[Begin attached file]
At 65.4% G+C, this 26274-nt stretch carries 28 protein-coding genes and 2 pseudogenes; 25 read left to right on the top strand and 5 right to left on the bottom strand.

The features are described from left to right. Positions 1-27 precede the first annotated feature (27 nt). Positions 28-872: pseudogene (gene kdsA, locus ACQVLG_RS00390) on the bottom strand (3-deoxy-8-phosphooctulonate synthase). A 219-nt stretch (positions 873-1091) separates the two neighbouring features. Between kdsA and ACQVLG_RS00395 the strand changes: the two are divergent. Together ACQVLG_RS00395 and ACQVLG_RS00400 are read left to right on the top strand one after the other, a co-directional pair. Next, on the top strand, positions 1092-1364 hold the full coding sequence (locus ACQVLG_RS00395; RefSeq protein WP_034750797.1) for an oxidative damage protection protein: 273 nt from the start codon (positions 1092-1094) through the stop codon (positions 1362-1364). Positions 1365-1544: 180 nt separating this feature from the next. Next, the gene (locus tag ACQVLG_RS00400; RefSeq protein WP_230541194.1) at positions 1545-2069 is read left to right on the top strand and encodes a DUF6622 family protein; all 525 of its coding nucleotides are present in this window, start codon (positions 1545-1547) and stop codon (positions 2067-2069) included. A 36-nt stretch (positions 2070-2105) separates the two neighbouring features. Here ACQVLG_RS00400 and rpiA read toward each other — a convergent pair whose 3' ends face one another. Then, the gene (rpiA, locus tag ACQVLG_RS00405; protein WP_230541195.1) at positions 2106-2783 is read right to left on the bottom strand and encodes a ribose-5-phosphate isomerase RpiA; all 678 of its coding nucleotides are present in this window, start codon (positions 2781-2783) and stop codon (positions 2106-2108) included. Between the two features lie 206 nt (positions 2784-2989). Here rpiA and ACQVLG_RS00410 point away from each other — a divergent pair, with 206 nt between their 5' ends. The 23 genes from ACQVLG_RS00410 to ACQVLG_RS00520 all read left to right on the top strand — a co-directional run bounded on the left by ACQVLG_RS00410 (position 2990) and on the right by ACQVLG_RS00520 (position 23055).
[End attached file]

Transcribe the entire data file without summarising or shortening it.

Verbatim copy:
At 65.4% G+C, this 26274-nt stretch carries 28 protein-coding genes and 2 pseudogenes; 25 read left to right on the top strand and 5 right to left on the bottom strand.

The features are described from left to right. Positions 1-27 precede the first annotated feature (27 nt). Positions 28-872: pseudogene (gene kdsA, locus ACQVLG_RS00390) on the bottom strand (3-deoxy-8-phosphooctulonate synthase). A 219-nt stretch (positions 873-1091) separates the two neighbouring features. Between kdsA and ACQVLG_RS00395 the strand changes: the two are divergent. Together ACQVLG_RS00395 and ACQVLG_RS00400 are read left to right on the top strand one after the other, a co-directional pair. Next, on the top strand, positions 1092-1364 hold the full coding sequence (locus ACQVLG_RS00395; RefSeq protein WP_034750797.1) for an oxidative damage protection protein: 273 nt from the start codon (positions 1092-1094) through the stop codon (positions 1362-1364). Positions 1365-1544: 180 nt separating this feature from the next. Next, the gene (locus tag ACQVLG_RS00400; RefSeq protein WP_230541194.1) at positions 1545-2069 is read left to right on the top strand and encodes a DUF6622 family protein; all 525 of its coding nucleotides are present in this window, start codon (positions 1545-1547) and stop codon (positions 2067-2069) included. A 36-nt stretch (positions 2070-2105) separates the two neighbouring features. Here ACQVLG_RS00400 and rpiA read toward each other — a convergent pair whose 3' ends face one another. Then, the gene (rpiA, locus tag ACQVLG_RS00405; protein WP_230541195.1) at positions 2106-2783 is read right to left on the bottom strand and encodes a ribose-5-phosphate isomerase RpiA; all 678 of its coding nucleotides are present in this window, start codon (positions 2781-2783) and stop codon (positions 2106-2108) included. Between the two features lie 206 nt (positions 2784-2989). Here rpiA and ACQVLG_RS00410 point away from each other — a divergent pair, with 206 nt between their 5' ends. The 23 genes from ACQVLG_RS00410 to ACQVLG_RS00520 all read left to right on the top strand — a co-directional run bounded on the left by ACQVLG_RS00410 (position 2990) and on the right by ACQVLG_RS00520 (position 23055).